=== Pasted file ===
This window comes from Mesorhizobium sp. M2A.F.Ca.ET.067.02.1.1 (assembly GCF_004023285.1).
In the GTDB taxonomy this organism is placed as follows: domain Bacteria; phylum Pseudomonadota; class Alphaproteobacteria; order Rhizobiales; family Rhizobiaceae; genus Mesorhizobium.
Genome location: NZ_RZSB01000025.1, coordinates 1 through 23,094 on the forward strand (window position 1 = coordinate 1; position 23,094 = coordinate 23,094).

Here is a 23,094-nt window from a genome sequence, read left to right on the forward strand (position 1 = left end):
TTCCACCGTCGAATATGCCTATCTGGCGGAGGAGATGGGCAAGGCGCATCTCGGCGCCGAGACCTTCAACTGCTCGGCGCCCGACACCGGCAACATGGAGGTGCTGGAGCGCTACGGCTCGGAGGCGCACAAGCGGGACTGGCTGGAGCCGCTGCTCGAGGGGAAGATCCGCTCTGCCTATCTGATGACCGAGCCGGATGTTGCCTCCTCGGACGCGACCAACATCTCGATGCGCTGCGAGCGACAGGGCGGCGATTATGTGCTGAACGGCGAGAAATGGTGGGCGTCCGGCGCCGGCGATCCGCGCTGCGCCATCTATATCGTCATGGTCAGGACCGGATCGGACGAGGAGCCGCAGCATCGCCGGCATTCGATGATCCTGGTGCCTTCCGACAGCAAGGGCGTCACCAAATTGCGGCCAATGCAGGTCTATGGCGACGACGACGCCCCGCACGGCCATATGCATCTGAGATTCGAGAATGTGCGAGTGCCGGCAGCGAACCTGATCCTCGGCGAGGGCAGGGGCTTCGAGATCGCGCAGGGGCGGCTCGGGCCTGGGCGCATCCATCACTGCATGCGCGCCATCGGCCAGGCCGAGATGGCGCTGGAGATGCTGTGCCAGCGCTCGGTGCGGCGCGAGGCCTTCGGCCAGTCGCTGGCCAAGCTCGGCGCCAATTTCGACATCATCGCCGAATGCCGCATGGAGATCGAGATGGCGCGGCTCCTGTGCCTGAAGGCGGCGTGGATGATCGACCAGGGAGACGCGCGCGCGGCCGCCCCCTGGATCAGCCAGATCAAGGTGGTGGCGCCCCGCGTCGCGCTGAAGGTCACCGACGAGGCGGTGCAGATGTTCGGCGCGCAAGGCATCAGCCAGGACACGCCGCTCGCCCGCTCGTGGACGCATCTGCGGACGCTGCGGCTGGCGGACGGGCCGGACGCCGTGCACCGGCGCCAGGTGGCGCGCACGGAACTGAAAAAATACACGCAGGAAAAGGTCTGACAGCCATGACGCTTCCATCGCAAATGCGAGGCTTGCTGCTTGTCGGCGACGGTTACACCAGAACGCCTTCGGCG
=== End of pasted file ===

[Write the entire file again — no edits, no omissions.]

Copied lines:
This window comes from Mesorhizobium sp. M2A.F.Ca.ET.067.02.1.1 (assembly GCF_004023285.1).
In the GTDB taxonomy this organism is placed as follows: domain Bacteria; phylum Pseudomonadota; class Alphaproteobacteria; order Rhizobiales; family Rhizobiaceae; genus Mesorhizobium.
Genome location: NZ_RZSB01000025.1, coordinates 1 through 23,094 on the forward strand (window position 1 = coordinate 1; position 23,094 = coordinate 23,094).

Here is a 23,094-nt window from a genome sequence, read left to right on the forward strand (position 1 = left end):
TTCCACCGTCGAATATGCCTATCTGGCGGAGGAGATGGGCAAGGCGCATCTCGGCGCCGAGACCTTCAACTGCTCGGCGCCCGACACCGGCAACATGGAGGTGCTGGAGCGCTACGGCTCGGAGGCGCACAAGCGGGACTGGCTGGAGCCGCTGCTCGAGGGGAAGATCCGCTCTGCCTATCTGATGACCGAGCCGGATGTTGCCTCCTCGGACGCGACCAACATCTCGATGCGCTGCGAGCGACAGGGCGGCGATTATGTGCTGAACGGCGAGAAATGGTGGGCGTCCGGCGCCGGCGATCCGCGCTGCGCCATCTATATCGTCATGGTCAGGACCGGATCGGACGAGGAGCCGCAGCATCGCCGGCATTCGATGATCCTGGTGCCTTCCGACAGCAAGGGCGTCACCAAATTGCGGCCAATGCAGGTCTATGGCGACGACGACGCCCCGCACGGCCATATGCATCTGAGATTCGAGAATGTGCGAGTGCCGGCAGCGAACCTGATCCTCGGCGAGGGCAGGGGCTTCGAGATCGCGCAGGGGCGGCTCGGGCCTGGGCGCATCCATCACTGCATGCGCGCCATCGGCCAGGCCGAGATGGCGCTGGAGATGCTGTGCCAGCGCTCGGTGCGGCGCGAGGCCTTCGGCCAGTCGCTGGCCAAGCTCGGCGCCAATTTCGACATCATCGCCGAATGCCGCATGGAGATCGAGATGGCGCGGCTCCTGTGCCTGAAGGCGGCGTGGATGATCGACCAGGGAGACGCGCGCGCGGCCGCCCCCTGGATCAGCCAGATCAAGGTGGTGGCGCCCCGCGTCGCGCTGAAGGTCACCGACGAGGCGGTGCAGATGTTCGGCGCGCAAGGCATCAGCCAGGACACGCCGCTCGCCCGCTCGTGGACGCATCTGCGGACGCTGCGGCTGGCGGACGGGCCGGACGCCGTGCACCGGCGCCAGGTGGCGCGCACGGAACTGAAAAAATACACGCAGGAAAAGGTCTGACAGCCATGACGCTTCCATCGCAAATGCGAGGCTTGCTGCTTGTCGGCGACGGTTACACCAGAACGCCTTCGGCG